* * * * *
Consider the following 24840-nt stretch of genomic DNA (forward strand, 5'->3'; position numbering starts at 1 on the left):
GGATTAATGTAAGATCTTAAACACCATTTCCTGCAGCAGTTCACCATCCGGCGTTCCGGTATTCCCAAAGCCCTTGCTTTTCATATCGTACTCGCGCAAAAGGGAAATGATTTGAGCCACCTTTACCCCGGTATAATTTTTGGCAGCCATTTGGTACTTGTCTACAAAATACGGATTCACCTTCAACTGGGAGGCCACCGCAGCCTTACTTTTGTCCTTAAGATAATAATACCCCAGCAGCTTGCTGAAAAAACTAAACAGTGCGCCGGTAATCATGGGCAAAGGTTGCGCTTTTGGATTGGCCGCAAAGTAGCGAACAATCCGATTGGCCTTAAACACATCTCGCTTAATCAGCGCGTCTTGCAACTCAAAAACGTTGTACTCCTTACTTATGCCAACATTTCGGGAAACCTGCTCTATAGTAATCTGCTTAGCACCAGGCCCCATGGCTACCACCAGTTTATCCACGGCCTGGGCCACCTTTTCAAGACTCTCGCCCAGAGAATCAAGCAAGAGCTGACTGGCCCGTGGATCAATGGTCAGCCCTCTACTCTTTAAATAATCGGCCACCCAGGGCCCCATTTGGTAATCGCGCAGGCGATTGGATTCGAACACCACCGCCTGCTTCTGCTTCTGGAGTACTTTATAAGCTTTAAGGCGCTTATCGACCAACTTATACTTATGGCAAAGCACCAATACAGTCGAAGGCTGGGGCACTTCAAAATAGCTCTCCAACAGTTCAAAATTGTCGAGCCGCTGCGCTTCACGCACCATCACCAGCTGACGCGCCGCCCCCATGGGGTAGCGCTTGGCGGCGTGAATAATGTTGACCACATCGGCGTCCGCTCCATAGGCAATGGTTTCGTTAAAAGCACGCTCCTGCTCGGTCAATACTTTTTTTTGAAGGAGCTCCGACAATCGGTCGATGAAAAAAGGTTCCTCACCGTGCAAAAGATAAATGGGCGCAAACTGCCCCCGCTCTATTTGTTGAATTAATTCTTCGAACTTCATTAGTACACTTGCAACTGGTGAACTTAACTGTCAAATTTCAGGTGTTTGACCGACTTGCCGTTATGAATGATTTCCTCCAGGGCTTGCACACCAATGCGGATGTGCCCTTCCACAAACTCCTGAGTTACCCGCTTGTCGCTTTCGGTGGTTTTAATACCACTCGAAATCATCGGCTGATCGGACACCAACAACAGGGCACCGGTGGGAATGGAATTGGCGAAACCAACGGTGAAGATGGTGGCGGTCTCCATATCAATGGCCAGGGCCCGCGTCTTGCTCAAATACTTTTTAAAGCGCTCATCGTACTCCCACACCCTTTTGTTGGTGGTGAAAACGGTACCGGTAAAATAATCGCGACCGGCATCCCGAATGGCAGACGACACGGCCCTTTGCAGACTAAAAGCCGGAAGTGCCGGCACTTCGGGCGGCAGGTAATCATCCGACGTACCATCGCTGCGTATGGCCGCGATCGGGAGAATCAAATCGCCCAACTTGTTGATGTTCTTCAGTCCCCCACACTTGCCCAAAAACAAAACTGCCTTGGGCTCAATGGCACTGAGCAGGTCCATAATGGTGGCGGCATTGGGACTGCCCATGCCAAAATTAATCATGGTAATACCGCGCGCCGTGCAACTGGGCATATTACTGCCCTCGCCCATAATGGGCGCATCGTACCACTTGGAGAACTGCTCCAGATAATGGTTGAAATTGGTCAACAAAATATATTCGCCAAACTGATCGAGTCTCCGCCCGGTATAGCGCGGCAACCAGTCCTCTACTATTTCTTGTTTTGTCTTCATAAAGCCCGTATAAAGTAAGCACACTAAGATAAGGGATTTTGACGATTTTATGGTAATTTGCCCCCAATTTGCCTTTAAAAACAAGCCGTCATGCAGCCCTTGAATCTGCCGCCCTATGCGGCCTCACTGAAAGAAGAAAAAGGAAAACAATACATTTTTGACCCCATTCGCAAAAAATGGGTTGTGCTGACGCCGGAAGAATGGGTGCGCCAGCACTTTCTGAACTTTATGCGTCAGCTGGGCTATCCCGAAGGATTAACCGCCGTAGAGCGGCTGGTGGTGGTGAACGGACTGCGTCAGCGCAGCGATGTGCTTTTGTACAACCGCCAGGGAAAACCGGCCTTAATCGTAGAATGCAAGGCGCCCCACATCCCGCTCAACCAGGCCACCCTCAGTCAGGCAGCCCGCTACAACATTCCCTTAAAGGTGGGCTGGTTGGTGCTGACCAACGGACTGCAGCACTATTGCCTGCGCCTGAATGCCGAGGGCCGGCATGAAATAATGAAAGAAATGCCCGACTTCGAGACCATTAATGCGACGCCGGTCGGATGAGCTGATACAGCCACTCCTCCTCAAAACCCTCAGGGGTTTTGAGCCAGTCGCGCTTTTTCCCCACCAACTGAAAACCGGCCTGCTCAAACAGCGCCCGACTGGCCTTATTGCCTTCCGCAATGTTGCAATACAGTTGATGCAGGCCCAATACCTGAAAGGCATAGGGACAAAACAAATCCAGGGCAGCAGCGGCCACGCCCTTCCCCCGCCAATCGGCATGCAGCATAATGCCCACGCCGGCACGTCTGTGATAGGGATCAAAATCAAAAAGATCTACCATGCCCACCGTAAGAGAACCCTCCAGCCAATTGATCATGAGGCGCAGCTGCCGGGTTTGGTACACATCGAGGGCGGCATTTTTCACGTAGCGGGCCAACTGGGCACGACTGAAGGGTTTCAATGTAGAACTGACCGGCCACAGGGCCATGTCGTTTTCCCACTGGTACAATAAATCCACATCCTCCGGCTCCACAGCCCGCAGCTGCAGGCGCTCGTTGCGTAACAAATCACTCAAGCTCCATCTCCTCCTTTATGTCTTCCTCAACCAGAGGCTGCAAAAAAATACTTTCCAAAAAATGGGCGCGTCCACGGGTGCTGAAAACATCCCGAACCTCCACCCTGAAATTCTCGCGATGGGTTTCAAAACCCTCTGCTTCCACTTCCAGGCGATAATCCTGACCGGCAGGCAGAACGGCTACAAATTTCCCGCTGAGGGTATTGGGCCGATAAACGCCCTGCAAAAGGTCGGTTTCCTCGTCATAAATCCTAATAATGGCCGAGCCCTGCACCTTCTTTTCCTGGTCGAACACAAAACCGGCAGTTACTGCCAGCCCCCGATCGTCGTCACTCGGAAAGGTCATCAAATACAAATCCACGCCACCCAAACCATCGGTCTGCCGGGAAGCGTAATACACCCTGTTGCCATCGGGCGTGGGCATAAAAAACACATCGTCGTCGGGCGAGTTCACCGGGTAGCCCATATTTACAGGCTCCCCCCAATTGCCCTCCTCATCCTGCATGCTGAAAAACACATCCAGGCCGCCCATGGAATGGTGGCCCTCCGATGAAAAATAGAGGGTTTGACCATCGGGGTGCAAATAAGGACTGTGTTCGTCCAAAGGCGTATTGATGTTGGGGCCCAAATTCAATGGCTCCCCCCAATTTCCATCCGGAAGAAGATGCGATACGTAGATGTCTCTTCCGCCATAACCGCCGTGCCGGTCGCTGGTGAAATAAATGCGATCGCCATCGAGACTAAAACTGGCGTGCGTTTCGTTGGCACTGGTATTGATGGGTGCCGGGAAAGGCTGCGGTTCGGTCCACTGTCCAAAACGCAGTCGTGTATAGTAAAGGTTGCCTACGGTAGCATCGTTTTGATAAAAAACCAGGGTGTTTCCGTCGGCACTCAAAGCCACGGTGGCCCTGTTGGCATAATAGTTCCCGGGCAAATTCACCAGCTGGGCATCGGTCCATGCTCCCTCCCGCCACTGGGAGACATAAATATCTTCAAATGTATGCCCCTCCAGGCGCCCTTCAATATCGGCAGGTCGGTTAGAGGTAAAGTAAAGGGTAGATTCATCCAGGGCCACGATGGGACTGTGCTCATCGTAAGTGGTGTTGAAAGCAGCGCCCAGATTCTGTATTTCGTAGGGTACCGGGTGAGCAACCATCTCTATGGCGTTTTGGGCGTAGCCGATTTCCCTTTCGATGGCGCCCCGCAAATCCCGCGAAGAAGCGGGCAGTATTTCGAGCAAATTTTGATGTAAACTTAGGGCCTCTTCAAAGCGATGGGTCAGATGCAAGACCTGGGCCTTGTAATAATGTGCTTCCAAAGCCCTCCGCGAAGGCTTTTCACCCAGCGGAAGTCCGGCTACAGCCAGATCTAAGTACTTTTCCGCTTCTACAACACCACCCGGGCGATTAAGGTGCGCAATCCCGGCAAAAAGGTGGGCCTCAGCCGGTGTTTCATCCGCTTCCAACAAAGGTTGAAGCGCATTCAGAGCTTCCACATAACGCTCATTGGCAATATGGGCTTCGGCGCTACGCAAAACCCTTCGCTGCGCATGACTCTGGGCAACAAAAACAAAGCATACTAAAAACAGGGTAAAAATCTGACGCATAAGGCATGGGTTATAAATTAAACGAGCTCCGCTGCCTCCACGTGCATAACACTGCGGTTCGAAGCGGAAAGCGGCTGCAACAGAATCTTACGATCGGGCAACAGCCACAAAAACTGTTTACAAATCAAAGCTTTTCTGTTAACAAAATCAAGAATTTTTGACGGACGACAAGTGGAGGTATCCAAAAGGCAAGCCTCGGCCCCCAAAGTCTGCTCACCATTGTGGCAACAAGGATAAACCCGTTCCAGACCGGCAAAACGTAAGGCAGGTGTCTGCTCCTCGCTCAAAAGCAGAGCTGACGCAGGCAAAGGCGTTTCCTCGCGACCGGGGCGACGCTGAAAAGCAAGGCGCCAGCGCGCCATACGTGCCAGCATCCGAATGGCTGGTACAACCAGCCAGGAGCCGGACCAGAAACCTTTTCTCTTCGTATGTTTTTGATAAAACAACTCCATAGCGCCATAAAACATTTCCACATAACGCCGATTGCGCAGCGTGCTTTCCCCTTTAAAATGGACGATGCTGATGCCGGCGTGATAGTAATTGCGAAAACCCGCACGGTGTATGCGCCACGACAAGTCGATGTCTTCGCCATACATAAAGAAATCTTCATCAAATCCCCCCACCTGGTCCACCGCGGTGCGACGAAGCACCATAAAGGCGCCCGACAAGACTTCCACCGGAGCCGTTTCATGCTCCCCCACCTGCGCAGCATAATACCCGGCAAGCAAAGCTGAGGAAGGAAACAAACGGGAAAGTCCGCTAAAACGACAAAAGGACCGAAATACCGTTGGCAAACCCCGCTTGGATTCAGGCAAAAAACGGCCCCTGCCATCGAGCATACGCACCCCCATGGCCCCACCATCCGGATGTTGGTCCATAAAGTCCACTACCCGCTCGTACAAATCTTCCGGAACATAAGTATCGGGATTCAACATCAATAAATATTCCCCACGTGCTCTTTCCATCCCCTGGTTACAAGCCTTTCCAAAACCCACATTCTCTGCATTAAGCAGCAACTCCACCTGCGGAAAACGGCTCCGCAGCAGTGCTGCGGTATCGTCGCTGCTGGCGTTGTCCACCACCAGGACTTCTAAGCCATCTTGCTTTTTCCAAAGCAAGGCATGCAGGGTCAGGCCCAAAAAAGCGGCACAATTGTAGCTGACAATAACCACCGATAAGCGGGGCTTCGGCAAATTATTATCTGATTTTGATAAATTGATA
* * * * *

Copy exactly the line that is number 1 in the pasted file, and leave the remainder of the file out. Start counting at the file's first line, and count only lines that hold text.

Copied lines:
Consider the following 24840-nt stretch of genomic DNA (forward strand, 5'->3'; position numbering starts at 1 on the left):